According to data compiled by Disrupt Africa, African tech startups received a total amount of funding in excess of US$185.7 million in 2015, and there is every reason to expect this will grow in 2016.
Only a few years ‘Africa’ was always the last place to come to mind when investors thought of where to best take their money for investment. Today, however, investors are thinking of the African continent as the next hub for start-ups.
African countries are now seeing a surge in their investment scene. But why the surge in interest? Among the sectors in Africa experiencing the largest degree of activity are the e-commerce and mobile industries.
Looking at the investors interested in Africa’s tech scene, both domestic and foreign investors are taking an interest in the continent’s steady eruption in technology. London-based NewGenAngelsAfrica’s eVa Fund (e-Ventures Africa Fund), as well as the East Africa Capital Fund, are an example of some of the angel networks that are involved in early-stage funding, ensuring that African start-ups have the necessary funds to sustain their growth.
In contrast to the past where many start-up ideas were ripped off, today support for these ideas can be seen through the investments funds made available to small companies.
Here are some reasons why African tech startup funding is on the rise and will continue to increase.
It’s high level of innovation
You cannot fail to see high levels of disruptive innovation when you visit the tech ecosystems of Lagos, Nairobi and Cape Town, or even further afield. From the likes of Rwanda’s SafeMotos, which marries vehicle telematics with an on-demand motorcycle taxi platform, to South Africa’s Custos Media Technologies, which is using the blockchain to tackle digital piracy, innovation is all around. And investors like innovation.
It’s Great social impact
Approximately 330 million adults, which is about 80 percent of Africa’s population, lack access to formal financial services. Also as many as 620 million people on the continent lack access to power. These two statistics alone demonstrate the potential impact technological solutions addressing these issues can have, and speak to the high level of interest from impact investors in fintech and solar startups especially.
There is sizeable return opportunity
Surely, funding businesses on the continent is not a charitable act, even though there may be a great deal of social good to be done by investing in African startups. Startups can make serious returns on investment if they can find effective ways of, say, providing millions of people with access to mobile insurance products, or rolling out pay-as-you-go solar products across whole regions.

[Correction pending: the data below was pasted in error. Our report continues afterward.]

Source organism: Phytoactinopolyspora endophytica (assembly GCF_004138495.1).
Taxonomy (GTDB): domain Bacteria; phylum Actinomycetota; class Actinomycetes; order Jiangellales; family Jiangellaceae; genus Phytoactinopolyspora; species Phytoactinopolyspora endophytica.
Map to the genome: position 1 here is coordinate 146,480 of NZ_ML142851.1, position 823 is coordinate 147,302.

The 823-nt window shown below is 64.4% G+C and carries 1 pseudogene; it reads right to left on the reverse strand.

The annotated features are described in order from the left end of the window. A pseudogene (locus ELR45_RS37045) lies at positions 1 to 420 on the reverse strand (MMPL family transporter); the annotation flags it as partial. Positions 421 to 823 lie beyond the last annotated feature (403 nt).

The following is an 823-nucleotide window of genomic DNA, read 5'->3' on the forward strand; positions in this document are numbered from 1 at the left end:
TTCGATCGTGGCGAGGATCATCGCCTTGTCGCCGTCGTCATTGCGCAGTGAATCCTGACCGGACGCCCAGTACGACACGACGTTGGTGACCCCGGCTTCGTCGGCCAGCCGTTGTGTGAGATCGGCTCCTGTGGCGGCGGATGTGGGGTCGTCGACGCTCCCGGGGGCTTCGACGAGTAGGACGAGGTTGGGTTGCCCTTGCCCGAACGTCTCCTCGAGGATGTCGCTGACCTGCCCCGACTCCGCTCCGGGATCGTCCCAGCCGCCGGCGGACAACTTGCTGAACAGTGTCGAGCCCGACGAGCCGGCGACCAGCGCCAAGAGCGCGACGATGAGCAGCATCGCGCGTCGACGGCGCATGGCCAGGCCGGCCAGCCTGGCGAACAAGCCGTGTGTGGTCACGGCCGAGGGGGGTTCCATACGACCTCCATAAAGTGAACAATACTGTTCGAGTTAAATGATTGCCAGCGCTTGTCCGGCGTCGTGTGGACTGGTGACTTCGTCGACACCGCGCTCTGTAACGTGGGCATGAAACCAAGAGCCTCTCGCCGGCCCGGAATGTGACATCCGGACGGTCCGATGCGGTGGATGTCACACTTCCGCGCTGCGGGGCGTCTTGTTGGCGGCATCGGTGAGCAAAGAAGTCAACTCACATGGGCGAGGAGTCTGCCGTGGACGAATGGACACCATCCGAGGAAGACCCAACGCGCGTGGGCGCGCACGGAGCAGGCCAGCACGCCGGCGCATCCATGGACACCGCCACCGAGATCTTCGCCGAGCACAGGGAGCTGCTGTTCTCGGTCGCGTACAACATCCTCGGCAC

You’re in good company
We know investors are like lemmings, investors have told us so. They like to see other people taking the plunge; they like strength in numbers. And with major international VC funds like Amadeus and EchoVC, as well as high-profile individuals such as Bill Gates, Steve Case, Tim Draper and even Mark Zuckerberg, investing in African tech startups, there is clear evidence that those that should know consider the space to be a worthwhile investment.
There is improvement in Skills
There have been concerns in the past about the level of entrepreneurial talent in Africa, as well as the technological skills of young African developers. But this is abating as success stories continue to roll out of the continent, while the likes of Andela and codeX are making great strides in training the next generation of coders, while even Google has got in on the act. Old fears that skills levels in Africa were just not high enough are declining.
The is a supportive ecosystem
Africa’s tech hubs have been much discussed, and sometimes their role has been overplayed, but there is no denying that the large number and high quality of these hubs have contributed to the development of the ecosystem and assisted a great number of startups. From Zambia’s BongoHive to Cameroon’s ActivSpaces, tech hubs are ensuring African startups develop as planned and are investment-ready.